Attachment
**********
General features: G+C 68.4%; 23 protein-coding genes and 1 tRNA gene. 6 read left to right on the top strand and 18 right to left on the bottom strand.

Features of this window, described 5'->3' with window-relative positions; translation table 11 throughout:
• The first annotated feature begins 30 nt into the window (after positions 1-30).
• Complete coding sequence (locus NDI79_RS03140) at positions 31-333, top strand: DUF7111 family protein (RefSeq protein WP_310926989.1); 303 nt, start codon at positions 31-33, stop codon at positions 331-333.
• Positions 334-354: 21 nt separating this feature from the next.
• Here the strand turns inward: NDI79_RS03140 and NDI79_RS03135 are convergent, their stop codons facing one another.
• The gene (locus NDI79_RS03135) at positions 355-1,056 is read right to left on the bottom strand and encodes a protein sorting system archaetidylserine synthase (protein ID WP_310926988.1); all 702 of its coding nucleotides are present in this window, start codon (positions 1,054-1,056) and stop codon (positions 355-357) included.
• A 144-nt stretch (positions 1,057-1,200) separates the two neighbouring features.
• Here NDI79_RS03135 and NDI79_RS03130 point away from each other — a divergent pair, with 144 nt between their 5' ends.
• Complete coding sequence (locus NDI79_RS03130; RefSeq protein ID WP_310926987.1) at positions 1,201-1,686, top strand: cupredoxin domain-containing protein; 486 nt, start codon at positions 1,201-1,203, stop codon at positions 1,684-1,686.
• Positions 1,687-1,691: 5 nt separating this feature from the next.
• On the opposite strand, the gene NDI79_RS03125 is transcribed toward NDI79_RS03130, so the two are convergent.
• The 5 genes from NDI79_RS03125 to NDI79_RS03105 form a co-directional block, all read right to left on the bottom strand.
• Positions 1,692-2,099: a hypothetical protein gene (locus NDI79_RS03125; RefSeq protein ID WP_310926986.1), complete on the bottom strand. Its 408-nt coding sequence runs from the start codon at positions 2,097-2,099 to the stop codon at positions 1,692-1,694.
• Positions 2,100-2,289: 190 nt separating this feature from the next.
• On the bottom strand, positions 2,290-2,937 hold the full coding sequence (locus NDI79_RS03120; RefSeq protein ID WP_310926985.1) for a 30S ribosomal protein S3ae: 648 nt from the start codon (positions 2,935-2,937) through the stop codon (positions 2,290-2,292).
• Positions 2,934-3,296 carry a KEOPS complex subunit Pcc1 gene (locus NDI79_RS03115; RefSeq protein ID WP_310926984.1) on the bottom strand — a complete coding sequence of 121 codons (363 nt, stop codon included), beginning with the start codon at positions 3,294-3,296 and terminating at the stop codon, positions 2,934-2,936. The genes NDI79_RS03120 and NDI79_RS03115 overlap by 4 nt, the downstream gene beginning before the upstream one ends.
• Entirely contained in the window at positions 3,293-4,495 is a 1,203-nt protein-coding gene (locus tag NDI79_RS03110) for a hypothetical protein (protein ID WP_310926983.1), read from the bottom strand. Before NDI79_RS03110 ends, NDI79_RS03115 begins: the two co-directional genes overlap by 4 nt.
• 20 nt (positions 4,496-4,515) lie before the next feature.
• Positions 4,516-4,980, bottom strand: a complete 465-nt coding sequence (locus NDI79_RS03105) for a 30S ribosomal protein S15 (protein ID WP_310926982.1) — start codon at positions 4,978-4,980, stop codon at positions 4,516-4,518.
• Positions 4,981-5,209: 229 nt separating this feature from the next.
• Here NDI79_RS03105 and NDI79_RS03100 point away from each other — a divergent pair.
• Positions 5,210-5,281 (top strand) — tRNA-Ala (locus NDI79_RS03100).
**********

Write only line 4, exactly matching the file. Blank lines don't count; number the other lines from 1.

• Complete coding sequence (locus NDI79_RS03140) at positions 31-333, top strand: DUF7111 family protein (RefSeq protein WP_310926989.1); 303 nt, start codon at positions 31-33, stop codon at positions 331-333.